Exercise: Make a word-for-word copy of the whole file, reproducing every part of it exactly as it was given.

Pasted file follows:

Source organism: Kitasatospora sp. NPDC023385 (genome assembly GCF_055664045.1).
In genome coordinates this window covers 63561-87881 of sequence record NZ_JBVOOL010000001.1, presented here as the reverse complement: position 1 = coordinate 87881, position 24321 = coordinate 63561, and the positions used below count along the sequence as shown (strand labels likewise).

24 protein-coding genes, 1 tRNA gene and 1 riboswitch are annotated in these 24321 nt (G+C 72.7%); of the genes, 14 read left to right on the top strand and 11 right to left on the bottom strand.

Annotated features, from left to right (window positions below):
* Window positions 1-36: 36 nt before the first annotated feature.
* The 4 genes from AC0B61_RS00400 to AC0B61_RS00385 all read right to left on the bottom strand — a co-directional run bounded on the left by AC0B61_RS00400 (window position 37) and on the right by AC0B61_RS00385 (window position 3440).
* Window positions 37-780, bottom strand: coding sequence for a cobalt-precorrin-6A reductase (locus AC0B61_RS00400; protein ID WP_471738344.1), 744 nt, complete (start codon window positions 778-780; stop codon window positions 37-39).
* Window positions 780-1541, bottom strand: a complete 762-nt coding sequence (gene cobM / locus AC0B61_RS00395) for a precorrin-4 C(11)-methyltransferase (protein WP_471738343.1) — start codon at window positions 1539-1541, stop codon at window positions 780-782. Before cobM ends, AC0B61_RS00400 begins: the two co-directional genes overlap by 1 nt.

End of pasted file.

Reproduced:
Source organism: Kitasatospora sp. NPDC023385 (genome assembly GCF_055664045.1).
In genome coordinates this window covers 63561-87881 of sequence record NZ_JBVOOL010000001.1, presented here as the reverse complement: position 1 = coordinate 87881, position 24321 = coordinate 63561, and the positions used below count along the sequence as shown (strand labels likewise).

24 protein-coding genes, 1 tRNA gene and 1 riboswitch are annotated in these 24321 nt (G+C 72.7%); of the genes, 14 read left to right on the top strand and 11 right to left on the bottom strand.

Annotated features, from left to right (window positions below):
* Window positions 1-36: 36 nt before the first annotated feature.
* The 4 genes from AC0B61_RS00400 to AC0B61_RS00385 all read right to left on the bottom strand — a co-directional run bounded on the left by AC0B61_RS00400 (window position 37) and on the right by AC0B61_RS00385 (window position 3440).
* Window positions 37-780, bottom strand: coding sequence for a cobalt-precorrin-6A reductase (locus AC0B61_RS00400; protein ID WP_471738344.1), 744 nt, complete (start codon window positions 778-780; stop codon window positions 37-39).
* Window positions 780-1541, bottom strand: a complete 762-nt coding sequence (gene cobM / locus AC0B61_RS00395) for a precorrin-4 C(11)-methyltransferase (protein WP_471738343.1) — start codon at window positions 1539-1541, stop codon at window positions 780-782. Before cobM ends, AC0B61_RS00400 begins: the two co-directional genes overlap by 1 nt.